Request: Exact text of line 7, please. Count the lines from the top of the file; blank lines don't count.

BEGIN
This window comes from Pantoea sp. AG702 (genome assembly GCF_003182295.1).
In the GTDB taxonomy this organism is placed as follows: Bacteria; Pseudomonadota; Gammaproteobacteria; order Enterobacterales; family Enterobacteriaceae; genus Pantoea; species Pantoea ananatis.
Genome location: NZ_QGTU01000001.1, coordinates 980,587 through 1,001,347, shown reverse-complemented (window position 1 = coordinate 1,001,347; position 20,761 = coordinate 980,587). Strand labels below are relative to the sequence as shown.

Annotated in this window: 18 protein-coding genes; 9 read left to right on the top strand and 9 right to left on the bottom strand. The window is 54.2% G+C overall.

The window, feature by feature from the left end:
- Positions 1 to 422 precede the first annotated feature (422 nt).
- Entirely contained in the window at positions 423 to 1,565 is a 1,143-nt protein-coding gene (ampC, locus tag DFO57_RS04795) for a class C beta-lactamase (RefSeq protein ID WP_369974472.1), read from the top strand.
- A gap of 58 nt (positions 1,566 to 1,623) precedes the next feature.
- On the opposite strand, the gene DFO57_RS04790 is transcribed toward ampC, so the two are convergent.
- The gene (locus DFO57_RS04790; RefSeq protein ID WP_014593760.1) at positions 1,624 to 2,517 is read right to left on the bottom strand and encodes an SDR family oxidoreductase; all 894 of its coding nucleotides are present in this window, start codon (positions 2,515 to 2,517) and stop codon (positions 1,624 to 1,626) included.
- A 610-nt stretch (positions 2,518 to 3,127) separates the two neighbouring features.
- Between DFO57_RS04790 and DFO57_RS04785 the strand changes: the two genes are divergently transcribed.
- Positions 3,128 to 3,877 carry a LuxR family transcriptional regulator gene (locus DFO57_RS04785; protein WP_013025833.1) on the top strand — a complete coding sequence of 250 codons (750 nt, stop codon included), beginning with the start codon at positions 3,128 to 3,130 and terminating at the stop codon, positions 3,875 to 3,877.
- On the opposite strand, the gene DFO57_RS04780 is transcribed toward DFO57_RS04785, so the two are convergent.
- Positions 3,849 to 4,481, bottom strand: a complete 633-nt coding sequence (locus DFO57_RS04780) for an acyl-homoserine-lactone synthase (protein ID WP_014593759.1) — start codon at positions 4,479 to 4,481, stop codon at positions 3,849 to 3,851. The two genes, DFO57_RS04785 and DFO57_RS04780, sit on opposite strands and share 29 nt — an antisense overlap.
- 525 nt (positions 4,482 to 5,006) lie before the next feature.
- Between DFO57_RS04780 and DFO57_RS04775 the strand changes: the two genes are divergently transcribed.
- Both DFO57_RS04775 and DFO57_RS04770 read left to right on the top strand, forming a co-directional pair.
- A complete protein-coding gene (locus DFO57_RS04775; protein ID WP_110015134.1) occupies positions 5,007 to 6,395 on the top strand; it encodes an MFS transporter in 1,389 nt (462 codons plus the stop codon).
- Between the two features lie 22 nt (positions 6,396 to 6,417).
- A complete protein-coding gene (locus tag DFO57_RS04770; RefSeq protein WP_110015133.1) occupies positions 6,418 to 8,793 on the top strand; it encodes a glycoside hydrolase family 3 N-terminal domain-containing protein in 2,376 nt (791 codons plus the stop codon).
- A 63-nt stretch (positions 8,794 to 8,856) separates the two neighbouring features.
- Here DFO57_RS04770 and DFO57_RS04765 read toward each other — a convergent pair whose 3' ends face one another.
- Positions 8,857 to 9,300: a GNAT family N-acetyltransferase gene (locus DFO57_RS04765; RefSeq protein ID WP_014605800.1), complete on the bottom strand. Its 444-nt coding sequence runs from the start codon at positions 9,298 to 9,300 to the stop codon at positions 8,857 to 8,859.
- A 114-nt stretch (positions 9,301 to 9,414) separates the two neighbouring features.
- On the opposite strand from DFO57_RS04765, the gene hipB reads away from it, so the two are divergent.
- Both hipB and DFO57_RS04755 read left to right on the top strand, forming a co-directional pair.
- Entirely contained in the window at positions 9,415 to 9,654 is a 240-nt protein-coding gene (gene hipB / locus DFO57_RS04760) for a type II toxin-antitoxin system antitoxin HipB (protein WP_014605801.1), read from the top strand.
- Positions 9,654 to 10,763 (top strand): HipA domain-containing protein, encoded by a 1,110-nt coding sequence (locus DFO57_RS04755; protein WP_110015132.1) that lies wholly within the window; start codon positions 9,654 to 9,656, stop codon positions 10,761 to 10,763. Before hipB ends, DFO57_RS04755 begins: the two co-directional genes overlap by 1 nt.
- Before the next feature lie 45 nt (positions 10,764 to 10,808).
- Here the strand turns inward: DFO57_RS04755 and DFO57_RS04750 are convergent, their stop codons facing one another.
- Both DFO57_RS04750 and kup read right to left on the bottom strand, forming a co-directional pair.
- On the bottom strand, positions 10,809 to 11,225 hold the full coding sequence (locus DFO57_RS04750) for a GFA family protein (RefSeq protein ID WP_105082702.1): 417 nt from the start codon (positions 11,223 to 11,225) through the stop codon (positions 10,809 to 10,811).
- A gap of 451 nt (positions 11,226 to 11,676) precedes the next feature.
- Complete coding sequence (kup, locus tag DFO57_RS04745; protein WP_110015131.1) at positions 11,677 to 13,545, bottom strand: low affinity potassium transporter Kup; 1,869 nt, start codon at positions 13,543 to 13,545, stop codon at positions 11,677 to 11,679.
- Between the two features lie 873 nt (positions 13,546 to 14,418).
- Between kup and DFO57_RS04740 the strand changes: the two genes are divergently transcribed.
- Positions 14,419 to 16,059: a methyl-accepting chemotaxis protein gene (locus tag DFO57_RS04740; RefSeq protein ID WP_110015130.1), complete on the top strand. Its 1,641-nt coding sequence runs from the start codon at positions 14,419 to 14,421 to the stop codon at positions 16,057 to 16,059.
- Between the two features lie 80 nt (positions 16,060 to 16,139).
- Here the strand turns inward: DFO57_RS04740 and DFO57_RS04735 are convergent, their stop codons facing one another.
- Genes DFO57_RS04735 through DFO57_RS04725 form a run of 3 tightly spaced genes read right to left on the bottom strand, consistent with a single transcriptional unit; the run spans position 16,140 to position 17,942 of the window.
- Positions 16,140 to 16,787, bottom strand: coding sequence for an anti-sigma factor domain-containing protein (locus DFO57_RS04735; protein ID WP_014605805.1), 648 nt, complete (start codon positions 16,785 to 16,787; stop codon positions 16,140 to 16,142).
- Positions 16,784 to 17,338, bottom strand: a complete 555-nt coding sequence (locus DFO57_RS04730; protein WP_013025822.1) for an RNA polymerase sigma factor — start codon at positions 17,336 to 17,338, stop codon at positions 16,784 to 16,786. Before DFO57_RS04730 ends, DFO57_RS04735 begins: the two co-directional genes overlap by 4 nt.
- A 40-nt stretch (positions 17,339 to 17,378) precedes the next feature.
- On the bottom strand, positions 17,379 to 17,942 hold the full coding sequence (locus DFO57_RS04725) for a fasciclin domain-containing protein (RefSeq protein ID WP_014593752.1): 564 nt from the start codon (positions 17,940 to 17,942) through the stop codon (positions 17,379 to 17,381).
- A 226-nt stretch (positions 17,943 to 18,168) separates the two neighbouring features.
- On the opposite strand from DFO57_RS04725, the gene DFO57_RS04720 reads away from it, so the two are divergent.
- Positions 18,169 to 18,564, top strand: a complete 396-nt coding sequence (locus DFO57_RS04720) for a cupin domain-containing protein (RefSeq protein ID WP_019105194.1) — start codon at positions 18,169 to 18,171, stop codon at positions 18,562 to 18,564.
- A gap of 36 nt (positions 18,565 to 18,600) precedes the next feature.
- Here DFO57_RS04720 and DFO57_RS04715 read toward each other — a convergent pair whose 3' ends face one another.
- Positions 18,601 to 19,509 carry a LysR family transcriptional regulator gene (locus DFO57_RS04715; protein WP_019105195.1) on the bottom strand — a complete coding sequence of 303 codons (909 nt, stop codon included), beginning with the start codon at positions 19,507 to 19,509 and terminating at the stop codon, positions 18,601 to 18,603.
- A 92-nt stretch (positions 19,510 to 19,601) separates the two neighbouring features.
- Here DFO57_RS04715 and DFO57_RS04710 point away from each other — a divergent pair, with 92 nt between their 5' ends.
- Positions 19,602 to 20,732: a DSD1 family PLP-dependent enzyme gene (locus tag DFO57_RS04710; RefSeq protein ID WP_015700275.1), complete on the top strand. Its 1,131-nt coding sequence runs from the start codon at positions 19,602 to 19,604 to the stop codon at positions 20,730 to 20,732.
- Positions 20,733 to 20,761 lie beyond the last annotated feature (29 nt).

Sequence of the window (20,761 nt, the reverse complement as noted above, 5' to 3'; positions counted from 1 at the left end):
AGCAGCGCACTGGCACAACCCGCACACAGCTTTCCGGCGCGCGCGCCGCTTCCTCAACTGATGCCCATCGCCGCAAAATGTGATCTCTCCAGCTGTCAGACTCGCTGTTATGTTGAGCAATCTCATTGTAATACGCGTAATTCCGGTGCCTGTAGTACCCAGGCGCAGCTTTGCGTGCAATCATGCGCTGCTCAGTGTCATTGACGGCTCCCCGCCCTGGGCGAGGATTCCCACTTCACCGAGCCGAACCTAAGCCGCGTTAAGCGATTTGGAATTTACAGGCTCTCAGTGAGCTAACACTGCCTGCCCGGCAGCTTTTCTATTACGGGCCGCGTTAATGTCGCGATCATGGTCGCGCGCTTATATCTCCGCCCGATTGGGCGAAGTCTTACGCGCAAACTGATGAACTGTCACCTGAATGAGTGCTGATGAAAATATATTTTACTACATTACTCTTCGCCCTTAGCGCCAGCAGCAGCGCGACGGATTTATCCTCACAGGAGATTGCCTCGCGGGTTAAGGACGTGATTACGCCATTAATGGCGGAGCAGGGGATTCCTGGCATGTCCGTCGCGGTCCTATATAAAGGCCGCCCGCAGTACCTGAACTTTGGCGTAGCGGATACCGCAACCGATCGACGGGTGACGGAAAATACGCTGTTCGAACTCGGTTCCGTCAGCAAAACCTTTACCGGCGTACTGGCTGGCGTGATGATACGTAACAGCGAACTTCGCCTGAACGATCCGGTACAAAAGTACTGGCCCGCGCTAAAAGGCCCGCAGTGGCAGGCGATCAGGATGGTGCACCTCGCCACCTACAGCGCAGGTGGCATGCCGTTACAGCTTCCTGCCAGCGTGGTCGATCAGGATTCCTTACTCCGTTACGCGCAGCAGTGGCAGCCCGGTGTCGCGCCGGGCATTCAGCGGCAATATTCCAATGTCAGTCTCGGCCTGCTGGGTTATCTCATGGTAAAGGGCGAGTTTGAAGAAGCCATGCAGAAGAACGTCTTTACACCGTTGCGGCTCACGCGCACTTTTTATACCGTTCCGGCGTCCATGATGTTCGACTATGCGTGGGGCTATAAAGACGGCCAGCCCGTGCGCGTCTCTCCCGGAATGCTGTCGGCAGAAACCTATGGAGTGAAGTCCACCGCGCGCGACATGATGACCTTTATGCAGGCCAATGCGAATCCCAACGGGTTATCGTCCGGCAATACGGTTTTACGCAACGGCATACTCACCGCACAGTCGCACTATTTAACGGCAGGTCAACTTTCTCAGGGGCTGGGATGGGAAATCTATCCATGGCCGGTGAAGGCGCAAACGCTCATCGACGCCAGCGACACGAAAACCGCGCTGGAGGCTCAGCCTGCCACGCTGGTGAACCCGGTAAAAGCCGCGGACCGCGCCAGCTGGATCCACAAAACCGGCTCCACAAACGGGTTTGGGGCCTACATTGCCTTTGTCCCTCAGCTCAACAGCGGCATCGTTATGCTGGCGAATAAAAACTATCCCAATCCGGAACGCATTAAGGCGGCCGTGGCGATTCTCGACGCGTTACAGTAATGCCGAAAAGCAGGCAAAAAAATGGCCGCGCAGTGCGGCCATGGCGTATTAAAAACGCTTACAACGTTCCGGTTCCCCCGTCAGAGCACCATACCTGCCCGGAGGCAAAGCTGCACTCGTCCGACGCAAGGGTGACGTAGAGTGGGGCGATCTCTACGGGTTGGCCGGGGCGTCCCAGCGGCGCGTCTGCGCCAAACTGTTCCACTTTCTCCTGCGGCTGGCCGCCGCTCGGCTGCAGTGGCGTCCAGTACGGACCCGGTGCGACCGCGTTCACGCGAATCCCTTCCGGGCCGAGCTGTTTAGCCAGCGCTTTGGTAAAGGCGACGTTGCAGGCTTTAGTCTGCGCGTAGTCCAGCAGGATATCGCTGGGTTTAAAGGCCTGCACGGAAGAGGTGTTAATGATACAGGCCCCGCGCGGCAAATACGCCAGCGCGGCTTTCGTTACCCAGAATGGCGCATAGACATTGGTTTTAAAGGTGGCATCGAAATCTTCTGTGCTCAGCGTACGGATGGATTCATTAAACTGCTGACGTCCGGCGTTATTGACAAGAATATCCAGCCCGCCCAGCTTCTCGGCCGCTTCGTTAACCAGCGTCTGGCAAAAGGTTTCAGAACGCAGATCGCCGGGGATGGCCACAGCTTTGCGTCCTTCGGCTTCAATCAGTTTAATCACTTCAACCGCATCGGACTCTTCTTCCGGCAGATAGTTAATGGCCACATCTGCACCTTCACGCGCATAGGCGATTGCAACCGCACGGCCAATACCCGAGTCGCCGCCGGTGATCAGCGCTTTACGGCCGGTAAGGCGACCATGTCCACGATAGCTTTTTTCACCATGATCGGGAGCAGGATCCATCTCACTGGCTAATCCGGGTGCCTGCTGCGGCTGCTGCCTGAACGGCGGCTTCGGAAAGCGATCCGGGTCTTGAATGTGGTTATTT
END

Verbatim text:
- Entirely contained in the window at positions 423 to 1,565 is a 1,143-nt protein-coding gene (ampC, locus tag DFO57_RS04795) for a class C beta-lactamase (RefSeq protein ID WP_369974472.1), read from the top strand.